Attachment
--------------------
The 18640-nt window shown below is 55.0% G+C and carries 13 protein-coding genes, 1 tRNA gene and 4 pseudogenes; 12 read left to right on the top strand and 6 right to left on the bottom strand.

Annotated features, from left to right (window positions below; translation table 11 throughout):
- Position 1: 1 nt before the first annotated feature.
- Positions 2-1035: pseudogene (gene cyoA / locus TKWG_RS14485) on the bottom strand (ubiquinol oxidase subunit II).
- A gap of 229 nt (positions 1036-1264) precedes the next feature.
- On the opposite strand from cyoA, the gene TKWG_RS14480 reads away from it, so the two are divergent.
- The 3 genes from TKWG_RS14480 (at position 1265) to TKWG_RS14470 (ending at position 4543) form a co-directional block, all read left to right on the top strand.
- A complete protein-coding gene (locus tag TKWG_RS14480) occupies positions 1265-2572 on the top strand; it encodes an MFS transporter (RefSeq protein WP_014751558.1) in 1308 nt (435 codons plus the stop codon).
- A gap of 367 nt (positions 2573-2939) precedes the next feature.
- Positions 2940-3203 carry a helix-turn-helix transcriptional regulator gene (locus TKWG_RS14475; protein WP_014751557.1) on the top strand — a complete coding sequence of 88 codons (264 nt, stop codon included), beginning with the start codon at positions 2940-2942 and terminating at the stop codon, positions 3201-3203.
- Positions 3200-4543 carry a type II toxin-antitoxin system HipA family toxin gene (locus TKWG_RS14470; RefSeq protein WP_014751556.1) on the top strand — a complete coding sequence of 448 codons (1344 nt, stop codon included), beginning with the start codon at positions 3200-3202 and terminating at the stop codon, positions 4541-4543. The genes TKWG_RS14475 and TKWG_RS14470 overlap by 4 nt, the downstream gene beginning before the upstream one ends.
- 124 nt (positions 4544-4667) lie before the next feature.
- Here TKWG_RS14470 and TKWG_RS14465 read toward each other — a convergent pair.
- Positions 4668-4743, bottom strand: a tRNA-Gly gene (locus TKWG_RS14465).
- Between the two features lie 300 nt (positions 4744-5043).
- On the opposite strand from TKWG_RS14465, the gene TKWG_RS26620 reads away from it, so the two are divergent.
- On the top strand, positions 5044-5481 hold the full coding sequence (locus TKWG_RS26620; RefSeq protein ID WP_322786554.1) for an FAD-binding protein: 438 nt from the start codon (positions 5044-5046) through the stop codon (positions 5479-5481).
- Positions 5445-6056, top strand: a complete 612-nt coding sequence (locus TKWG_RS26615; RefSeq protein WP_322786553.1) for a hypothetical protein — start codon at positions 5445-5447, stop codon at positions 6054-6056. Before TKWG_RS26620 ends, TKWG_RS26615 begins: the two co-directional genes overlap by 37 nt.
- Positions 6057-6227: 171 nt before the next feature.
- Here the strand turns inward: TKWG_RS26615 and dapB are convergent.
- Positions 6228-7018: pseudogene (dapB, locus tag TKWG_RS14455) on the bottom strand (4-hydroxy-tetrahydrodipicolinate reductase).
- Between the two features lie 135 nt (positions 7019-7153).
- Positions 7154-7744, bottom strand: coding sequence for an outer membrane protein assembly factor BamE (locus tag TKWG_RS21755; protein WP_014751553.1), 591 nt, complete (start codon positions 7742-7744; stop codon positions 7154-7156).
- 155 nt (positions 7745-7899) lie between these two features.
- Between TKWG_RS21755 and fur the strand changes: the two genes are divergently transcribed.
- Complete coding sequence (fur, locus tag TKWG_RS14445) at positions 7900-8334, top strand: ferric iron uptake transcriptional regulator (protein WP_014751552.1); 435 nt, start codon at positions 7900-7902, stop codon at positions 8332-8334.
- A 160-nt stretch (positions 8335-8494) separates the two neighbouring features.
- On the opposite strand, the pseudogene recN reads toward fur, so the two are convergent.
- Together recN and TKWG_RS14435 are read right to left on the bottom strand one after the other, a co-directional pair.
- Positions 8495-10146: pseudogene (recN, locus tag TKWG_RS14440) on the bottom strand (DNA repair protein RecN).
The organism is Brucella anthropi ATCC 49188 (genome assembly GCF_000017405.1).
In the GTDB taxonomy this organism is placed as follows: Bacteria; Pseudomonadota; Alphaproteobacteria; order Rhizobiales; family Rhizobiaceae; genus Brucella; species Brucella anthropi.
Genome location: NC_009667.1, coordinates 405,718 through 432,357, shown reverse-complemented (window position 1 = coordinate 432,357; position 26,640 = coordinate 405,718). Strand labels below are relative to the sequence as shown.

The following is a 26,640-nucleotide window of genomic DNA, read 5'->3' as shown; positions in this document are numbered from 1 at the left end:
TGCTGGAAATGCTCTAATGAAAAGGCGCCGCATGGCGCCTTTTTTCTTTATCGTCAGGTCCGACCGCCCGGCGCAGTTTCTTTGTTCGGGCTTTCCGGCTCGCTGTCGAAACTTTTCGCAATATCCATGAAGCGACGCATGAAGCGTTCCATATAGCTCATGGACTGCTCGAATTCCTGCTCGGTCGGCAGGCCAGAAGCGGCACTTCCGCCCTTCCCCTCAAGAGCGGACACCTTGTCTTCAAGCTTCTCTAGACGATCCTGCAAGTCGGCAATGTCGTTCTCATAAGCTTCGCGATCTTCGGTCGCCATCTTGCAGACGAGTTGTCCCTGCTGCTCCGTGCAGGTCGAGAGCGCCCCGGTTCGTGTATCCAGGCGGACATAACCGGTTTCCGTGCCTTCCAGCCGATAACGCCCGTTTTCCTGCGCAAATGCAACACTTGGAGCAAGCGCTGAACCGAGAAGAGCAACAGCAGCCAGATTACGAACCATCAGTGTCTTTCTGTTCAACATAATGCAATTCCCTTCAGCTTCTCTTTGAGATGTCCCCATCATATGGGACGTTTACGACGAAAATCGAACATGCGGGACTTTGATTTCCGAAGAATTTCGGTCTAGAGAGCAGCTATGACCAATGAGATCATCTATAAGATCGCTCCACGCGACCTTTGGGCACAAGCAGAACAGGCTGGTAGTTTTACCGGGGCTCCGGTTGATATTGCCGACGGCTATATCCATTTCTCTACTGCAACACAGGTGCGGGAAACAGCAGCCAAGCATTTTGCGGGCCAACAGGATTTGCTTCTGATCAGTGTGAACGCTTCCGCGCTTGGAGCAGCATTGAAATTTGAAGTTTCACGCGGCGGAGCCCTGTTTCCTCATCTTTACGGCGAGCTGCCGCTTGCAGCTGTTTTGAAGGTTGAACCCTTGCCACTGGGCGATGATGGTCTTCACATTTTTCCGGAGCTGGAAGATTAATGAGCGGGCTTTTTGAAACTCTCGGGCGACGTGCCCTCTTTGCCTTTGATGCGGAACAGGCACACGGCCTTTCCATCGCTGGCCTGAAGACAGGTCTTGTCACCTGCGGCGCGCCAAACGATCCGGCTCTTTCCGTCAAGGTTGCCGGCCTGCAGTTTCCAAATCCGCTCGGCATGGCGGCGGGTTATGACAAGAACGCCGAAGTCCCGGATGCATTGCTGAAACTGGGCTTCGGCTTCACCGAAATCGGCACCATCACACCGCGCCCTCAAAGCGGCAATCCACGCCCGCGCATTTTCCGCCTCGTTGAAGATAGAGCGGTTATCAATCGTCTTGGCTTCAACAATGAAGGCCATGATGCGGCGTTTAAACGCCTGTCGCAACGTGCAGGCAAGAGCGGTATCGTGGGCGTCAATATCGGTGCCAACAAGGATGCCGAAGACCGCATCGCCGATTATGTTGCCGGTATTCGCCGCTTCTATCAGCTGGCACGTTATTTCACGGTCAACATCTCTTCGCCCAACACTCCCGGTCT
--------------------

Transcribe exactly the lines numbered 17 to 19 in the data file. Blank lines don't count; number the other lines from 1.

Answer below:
- On the top strand, positions 5044-5481 hold the full coding sequence (locus TKWG_RS26620; RefSeq protein ID WP_322786554.1) for an FAD-binding protein: 438 nt from the start codon (positions 5044-5046) through the stop codon (positions 5479-5481).
- Positions 5445-6056, top strand: a complete 612-nt coding sequence (locus TKWG_RS26615; RefSeq protein WP_322786553.1) for a hypothetical protein — start codon at positions 5445-5447, stop codon at positions 6054-6056. Before TKWG_RS26620 ends, TKWG_RS26615 begins: the two co-directional genes overlap by 37 nt.
- Positions 6057-6227: 171 nt before the next feature.